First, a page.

‘Assange’s time in Sweden will be short’
2 Nov, 2011 16:55
Stockholm will only host the WikiLeaks founder for as long as it takes to send him on to a US court, said liberty campaigner Paul Wiffen after British judges confirmed their ruling to extradite Julian Assange to Sweden.
Assange’s lawyers now have 14 days to seek permission from the British High Court to appeal its decision of extradition in the Supreme Court. They will have to prove this case has a strong bearing on public interest.At the moment, however, the probability of Assange being sent to Sweden is very high, says liberty campaigner Wiffen. The European Arrest Warrant issued against Julian Assange gives little space for legal maneuver as even insufficient evidence against a person cannot prevent his extradition. The implications of the trial suggest the whistle-blower will spend only a short time in Sweden, adds Wiffen.“Assange will have to go through Stockholm as this is a fabricated case to get him out of the UK, which in the past showed it was not willing to bring anyone to American authority,” he says. “We fear that once Assange sets foot on Swedish soil, this case will disappear under an American extradition.”In the US, Assange faces charges of exposing thousands of US government classified cables through WikiLeaks. Assange’s lawyers have expressed concern that if extradited to the US their defendant could face the death penalty as a punishment for his whistle-blowing activities. The main target of the anti-Assange campaign seems to be his whistle-blowing website, rather than Assange himself, argues journalist Tony Gosling. On Wednesday the British High Court rejected all four points of Julian Assange’s defense, which included the allegation that he would not receive a fair trial in Sweden as well as the fact that the Swedish prosecutor had no authority to issue the European Arrest Warrant against him. Gosling, a British investigative journalist, called Assange’s case “the big test” for the UK justice, underlying that sexual misconduct accusations against Assange brought to the Swedish court have not yet become proper charges. “This looks very Dominique Strauss-Kahn to me,” Gosling told RT. “I think the object here is just to disrupt WikiLeaks, to stop it functioning. They have been successful here.”Indeed, WikiLeaks is experiencing financial troubles and is citing the refusal of major financial transaction companies, such as Visa and PayPal, to transfer donations to the whistle-blowing site. This resulted in WikiLeaks suspending its activities in October until the site management finds the way to evade the blockade.But as mainstream media in the UK is no longer able to bring in its own investigative reports of current events, Assange’s WikiLeaks remains one of the last outlets to expose crime and corruption in high circles, remarks Gosling. This is why many Britons feel it is crucial for Britain to defend Assange.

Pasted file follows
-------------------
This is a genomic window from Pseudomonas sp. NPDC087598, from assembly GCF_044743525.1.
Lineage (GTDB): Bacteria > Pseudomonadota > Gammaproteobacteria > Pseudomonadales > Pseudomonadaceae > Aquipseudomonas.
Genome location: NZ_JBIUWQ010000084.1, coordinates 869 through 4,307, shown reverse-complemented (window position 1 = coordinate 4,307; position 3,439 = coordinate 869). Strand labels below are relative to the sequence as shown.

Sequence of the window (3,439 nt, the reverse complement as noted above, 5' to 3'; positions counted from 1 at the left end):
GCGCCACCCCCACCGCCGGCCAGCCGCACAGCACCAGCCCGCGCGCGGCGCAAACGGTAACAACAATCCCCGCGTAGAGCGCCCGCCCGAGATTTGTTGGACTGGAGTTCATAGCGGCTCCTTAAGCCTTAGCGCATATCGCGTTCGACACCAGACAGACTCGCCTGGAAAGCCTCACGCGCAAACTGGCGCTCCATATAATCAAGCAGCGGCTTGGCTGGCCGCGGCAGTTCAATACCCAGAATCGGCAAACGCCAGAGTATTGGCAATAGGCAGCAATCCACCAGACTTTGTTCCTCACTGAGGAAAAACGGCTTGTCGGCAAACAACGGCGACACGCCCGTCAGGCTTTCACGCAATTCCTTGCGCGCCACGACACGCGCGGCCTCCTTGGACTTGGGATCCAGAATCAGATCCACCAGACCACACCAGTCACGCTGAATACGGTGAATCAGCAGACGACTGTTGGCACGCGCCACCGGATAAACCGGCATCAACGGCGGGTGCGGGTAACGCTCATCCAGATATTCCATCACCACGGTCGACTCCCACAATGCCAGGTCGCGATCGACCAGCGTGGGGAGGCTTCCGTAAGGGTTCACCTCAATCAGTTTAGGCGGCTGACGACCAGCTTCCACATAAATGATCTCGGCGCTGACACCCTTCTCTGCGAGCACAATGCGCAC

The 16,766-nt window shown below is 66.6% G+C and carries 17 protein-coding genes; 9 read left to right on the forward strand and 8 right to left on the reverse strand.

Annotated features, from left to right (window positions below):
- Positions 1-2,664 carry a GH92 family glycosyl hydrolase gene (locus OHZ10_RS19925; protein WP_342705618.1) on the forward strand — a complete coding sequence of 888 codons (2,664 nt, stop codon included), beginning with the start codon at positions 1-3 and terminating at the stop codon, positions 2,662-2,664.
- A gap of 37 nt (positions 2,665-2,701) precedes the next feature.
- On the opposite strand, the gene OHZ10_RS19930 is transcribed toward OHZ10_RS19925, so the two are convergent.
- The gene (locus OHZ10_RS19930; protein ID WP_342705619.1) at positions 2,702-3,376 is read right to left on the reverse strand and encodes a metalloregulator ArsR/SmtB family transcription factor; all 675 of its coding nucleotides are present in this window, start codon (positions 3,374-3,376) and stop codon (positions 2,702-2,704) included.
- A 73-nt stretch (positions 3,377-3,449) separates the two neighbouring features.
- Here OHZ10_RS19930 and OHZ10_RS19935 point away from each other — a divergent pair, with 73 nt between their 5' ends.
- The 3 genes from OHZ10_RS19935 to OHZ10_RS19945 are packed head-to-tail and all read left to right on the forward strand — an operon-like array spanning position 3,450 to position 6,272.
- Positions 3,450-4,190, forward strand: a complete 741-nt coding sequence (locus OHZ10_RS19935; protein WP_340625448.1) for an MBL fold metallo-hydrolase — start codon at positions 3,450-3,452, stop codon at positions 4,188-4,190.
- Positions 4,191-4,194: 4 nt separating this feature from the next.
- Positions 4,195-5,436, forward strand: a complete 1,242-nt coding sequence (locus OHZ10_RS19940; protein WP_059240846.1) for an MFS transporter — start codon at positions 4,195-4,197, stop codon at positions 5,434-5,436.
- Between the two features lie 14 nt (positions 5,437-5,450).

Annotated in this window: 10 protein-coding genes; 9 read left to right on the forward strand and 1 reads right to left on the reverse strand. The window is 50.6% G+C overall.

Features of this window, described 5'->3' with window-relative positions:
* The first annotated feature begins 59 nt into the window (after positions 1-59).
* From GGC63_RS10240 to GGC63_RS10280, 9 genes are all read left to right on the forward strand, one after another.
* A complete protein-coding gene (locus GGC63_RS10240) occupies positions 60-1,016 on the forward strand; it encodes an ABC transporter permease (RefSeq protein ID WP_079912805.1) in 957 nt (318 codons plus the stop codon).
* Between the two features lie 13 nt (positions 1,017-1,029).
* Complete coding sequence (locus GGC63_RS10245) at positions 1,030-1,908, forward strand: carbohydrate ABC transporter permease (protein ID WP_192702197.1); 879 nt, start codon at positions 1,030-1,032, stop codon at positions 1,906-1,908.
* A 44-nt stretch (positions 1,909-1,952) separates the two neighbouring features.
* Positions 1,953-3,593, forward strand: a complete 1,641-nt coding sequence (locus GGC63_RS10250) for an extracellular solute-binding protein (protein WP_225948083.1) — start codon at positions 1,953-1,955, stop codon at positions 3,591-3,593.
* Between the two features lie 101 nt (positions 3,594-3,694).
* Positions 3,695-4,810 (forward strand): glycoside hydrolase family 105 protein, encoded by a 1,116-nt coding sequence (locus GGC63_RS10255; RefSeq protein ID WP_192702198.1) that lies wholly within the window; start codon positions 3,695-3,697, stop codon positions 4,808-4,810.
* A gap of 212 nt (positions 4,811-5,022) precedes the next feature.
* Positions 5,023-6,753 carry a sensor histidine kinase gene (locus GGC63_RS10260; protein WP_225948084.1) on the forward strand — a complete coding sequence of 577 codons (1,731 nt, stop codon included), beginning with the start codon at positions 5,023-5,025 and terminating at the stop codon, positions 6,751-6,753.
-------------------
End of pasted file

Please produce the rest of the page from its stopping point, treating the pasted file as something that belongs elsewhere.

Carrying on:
Journalist and writer Afshin Rattansi is astonished by how Julian Assange’s case is being covered in the British media, as outlets that previously thrived on WikiLeaks reports seem to have adopted an aggressive stance towards the whistle-blower.Rattansi also finds the High Court’s final verdict astonishing.“It is a terrifying indictment as this case is so obviously in the public’s interest. There are no charges against Julian Assange – and yet he has spent a year rightless,” Rattansi told RT. “What on earth is the government of Australia is doing for their citizen?”Civil rights activist Michael Prysner is sure the US government is behind the slander campaign against Julian Assange. But he questions whether the Swedish court is able to give a fair trial to the founder of the whistle-blowing website. “We know that the trial in the Swedish court which Assange is to face will be conducted entirely in secret. There is also no jury, while the people making the decision are a single judge and two politicians who have already openly spoken out against Julian Assange. His failure is sealed if he answers to this court in Sweden,” Prysner told RT.